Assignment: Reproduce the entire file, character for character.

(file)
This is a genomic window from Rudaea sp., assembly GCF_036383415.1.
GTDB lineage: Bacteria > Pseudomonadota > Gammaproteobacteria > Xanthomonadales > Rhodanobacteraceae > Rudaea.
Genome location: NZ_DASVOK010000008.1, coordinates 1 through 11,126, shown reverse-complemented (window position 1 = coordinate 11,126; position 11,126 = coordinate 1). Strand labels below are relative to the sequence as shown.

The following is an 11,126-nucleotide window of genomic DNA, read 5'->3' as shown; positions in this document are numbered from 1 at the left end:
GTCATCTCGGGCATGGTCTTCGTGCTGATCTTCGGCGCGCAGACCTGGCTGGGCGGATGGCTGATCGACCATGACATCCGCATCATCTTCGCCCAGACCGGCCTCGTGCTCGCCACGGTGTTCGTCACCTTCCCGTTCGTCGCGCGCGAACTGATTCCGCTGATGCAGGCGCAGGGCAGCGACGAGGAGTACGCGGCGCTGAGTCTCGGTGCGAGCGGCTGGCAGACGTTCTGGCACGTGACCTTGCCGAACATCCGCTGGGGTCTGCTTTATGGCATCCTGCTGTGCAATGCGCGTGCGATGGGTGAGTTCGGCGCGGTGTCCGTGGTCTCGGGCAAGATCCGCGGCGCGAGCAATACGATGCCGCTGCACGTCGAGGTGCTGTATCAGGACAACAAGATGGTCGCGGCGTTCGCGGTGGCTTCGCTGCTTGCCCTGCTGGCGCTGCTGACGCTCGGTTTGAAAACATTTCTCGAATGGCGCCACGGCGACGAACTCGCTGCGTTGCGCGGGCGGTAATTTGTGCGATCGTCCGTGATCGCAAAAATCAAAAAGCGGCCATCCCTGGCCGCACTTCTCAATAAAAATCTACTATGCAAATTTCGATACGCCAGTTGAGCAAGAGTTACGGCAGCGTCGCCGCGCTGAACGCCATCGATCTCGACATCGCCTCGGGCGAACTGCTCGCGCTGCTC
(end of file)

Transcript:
This is a genomic window from Rudaea sp., assembly GCF_036383415.1.
GTDB lineage: Bacteria > Pseudomonadota > Gammaproteobacteria > Xanthomonadales > Rhodanobacteraceae > Rudaea.
Genome location: NZ_DASVOK010000008.1, coordinates 1 through 11,126, shown reverse-complemented (window position 1 = coordinate 11,126; position 11,126 = coordinate 1). Strand labels below are relative to the sequence as shown.

The following is an 11,126-nucleotide window of genomic DNA, read 5'->3' as shown; positions in this document are numbered from 1 at the left end:
GTCATCTCGGGCATGGTCTTCGTGCTGATCTTCGGCGCGCAGACCTGGCTGGGCGGATGGCTGATCGACCATGACATCCGCATCATCTTCGCCCAGACCGGCCTCGTGCTCGCCACGGTGTTCGTCACCTTCCCGTTCGTCGCGCGCGAACTGATTCCGCTGATGCAGGCGCAGGGCAGCGACGAGGAGTACGCGGCGCTGAGTCTCGGTGCGAGCGGCTGGCAGACGTTCTGGCACGTGACCTTGCCGAACATCCGCTGGGGTCTGCTTTATGGCATCCTGCTGTGCAATGCGCGTGCGATGGGTGAGTTCGGCGCGGTGTCCGTGGTCTCGGGCAAGATCCGCGGCGCGAGCAATACGATGCCGCTGCACGTCGAGGTGCTGTATCAGGACAACAAGATGGTCGCGGCGTTCGCGGTGGCTTCGCTGCTTGCCCTGCTGGCGCTGCTGACGCTCGGTTTGAAAACATTTCTCGAATGGCGCCACGGCGACGAACTCGCTGCGTTGCGCGGGCGGTAATTTGTGCGATCGTCCGTGATCGCAAAAATCAAAAAGCGGCCATCCCTGGCCGCACTTCTCAATAAAAATCTACTATGCAAATTTCGATACGCCAGTTGAGCAAGAGTTACGGCAGCGTCGCCGCGCTGAACGCCATCGATCTCGACATCGCCTCGGGCGAACTGCTCGCGCTGCTC